Sunday, April 02, 2017

The Disciple-Making Parent: A Comprehensive Guidebook for Raising Your Children to Love and Follow Jesus Christ - by Chap Bettis

"This book is not a cookbook.  A cookbook lists the ingredients to include, the mixing method, and the needed cooking temperature.  Followed exactly, the dish turns out perfectly every time.  As parents it's easy to assume that if we give our children the right ingredients, keep out the wrong ingredients, and put them in the right environment for the right amount of time, we are guaranteed a certain result.  Parenting doesn't work that way. ... Instead, it's better to think of this material as a guidebook to help you on your parenting journey.  A guidebook is written by someone who has been where you are going.  While not feeling compelled to do everything the guidebook says, it is still helpful to learn from someone else's experience as you forge your own path.  Or, alternatively, you can think of this as a playbook.  Every football team has a collection of plays, called a playbook.  Any of these can be executed during the course of a game.  The goal of the team is to win the game, not execute every play in the playbook." (pg. XIIIff)

"God's intent in giving you the privilege of creating new lives is for you to raise them to know and love him." (pg. 5)

"Children are God's means to transform us.  Their sin reveals our sin.  Their questions reveal our ignorance.  All of these are God's prompts for us to grow." (pg. 15)

"The first battleground of family discipleship is not my child's heart; it is my heart.  Each parent must decide whether he is more concerned that this child is accepted into Heaven or 'Harvard.'" (pg. 17)

"Before God commands us to teach our children, he reminds us of the need we have to love God and to carry his Word in our hearts.  It is impossible to pass on something we do not possess.  Example has always been and will always be the most powerful teacher." (pg. 40)

"A child is God's sanctification machine, calling you to die to yourself daily.  Children are a floodlight on the idols of the heart.  Idols like comfort, looking good before others, control, success, or peace are all revealed by my little sinner!" (pg. 51)

"Circumstances don't cause the reaction of the heart; they merely reveal the true heart." (pg. 52)

"Unfortunately, a shallow view of sin will produce a shallow view of the cross and shallow Christians, as well.  Sin is much deeper than our actions.  It is also wrong attitudes toward God and others.  And deeper than wrong attitudes are wrong affections." (pg. 87)

"...talking together, learning the Word together, and serving others together are all effective means of grace to your children." (pg. 131)

"Your child is made to live for this purpose, battling real spiritual enemies and living a life of kingdom expansion.  He or she cannot be entertained enough to stay in the kingdom.  Why, then, do most youth groups base their ministry on entertainment?  Where is the youth group based on cosmic war?" (pg. 167)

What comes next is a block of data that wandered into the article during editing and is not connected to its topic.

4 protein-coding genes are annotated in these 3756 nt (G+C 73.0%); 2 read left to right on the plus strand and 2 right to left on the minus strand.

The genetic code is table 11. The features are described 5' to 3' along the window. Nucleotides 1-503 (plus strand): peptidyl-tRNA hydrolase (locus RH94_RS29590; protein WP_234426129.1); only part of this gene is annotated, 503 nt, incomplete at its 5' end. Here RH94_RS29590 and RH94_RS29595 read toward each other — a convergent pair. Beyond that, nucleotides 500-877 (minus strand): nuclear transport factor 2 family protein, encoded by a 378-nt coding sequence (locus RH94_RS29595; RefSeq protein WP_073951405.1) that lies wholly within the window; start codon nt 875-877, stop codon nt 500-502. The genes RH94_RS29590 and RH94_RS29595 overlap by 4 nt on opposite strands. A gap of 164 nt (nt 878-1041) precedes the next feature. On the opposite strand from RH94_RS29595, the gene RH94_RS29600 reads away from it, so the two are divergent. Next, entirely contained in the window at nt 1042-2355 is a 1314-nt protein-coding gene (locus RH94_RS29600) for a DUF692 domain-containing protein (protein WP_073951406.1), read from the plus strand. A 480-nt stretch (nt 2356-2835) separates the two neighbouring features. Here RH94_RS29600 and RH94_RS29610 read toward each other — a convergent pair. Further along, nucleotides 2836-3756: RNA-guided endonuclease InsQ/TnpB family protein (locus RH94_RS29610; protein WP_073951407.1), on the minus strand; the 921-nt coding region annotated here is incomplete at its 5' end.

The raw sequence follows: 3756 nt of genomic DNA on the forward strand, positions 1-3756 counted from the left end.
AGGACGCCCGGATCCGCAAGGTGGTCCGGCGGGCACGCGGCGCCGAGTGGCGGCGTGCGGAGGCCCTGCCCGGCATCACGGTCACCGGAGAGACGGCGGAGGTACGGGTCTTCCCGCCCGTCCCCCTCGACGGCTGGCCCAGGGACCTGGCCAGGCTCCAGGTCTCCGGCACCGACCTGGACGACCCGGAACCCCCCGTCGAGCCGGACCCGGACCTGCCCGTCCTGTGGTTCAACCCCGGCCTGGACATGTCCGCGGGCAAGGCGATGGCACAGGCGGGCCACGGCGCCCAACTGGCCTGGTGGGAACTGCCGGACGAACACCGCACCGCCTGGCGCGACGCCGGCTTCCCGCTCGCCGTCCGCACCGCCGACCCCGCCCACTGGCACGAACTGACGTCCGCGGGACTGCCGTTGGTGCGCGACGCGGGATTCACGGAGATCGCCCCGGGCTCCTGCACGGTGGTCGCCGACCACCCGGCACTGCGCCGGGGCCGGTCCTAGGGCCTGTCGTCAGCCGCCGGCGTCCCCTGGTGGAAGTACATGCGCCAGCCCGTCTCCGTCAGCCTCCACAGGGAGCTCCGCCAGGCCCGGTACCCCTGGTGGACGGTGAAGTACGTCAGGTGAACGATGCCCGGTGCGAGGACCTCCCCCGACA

"If spiritual leadership is moving God's people in God's direction through God's means, then prayer is a foundational means." (pg. 187)

Chap Bettis, The Disciple-Making Parent: A Comprehensive Guidebook for Raising Your Children to Love and Follow Jesus Christ (Diamond Hill Publishing, 2016)

Sunday, January 22, 2017

The Whole Christ: Legalism, Antinomianism, & Gospel Assurance - Why the Marrow Controversy Still Matters - by Sinclair B. Ferguson

"The benefits of the gospel (justification, reconciliation, redemption, adoption) were being separated from Christ, who is himself the gospel.  The benefits of the gospel are in Christ.  They do not exist apart from him.  They are ours only in him.  They cannot be abstracted from him as if we ourselves could possess them independently of him." (pg. 44)

"Wherever the benefits of Christ are seen as abstractable from Christ himself, there is a decreasing stress on his person and work in preaching and in the books that are published to feed that preaching. This is accompanied by an increased stress on our experience of salvation rather than on the grace, majesty, and glory of the Lord Jesus Christ." (pg. 49ff)

"The root of legalism is almost as old as Eden, which explains why it is a primary, if not the ultimate, pastoral problem.  In seeking to bring freedom from legalism, we are engaged in undoing the ancient work of Satan." (pg. 80)

"It is this - a failure to see the generosity of God and his wise and loving plans for our lives - that lies at the root of legalism and drives it.  It bears repeating:  in Eve's case antinomianism (her opposition to and rejection of God's law) was itself an expression of her legalism!" (pg. 82ff)

"...legalism and antinomianism are, in fact, nonidentical twins that emerge from the same womb." (pg. 84)

"The ongoing function of God's law is not to serve as a standard to be met for justification but as a guide for Christian living." (pg. 114)

"In contemporary terms God stated the indicative - his commitment to his people; this in turn give rise to the imperative - the implications for the lifestyle of his people.  The implications are the outworking of his declarations." (pg. 116)

"It is, after all, through the gospel-gift of the Spirit that 'the law' is written in the heart - not as a 'covenant of works,' but as a 'rule of life.'" (pg. 121)

"At root then antinomianism separates God's law from God's person, and grace from the union with Christ in which the law is written in the heart.  In doing so it jeopardizes not simply the Decalogue; it dismantles the truth of the gospel." (pg. 154)

"There is only one genuine cure for legalism.  It is the same medicine the gospel prescribes for antinomianism: understanding and tasting union with Jesus Christ himself." (pg. 157)

"Love empowers the engine; law guides the direction.  They are mutually interdependent.  The notion that love can operate apart from law is a figment of the imagination.  It is not only bad theology; it is poor psychology.  It has to borrow from law to give eyes to love." (pg. 169)

"Obedience strengthens faith and confirms it to us because it is always marked by what Paul calls 'the obedience of faith.'" (pg. 201)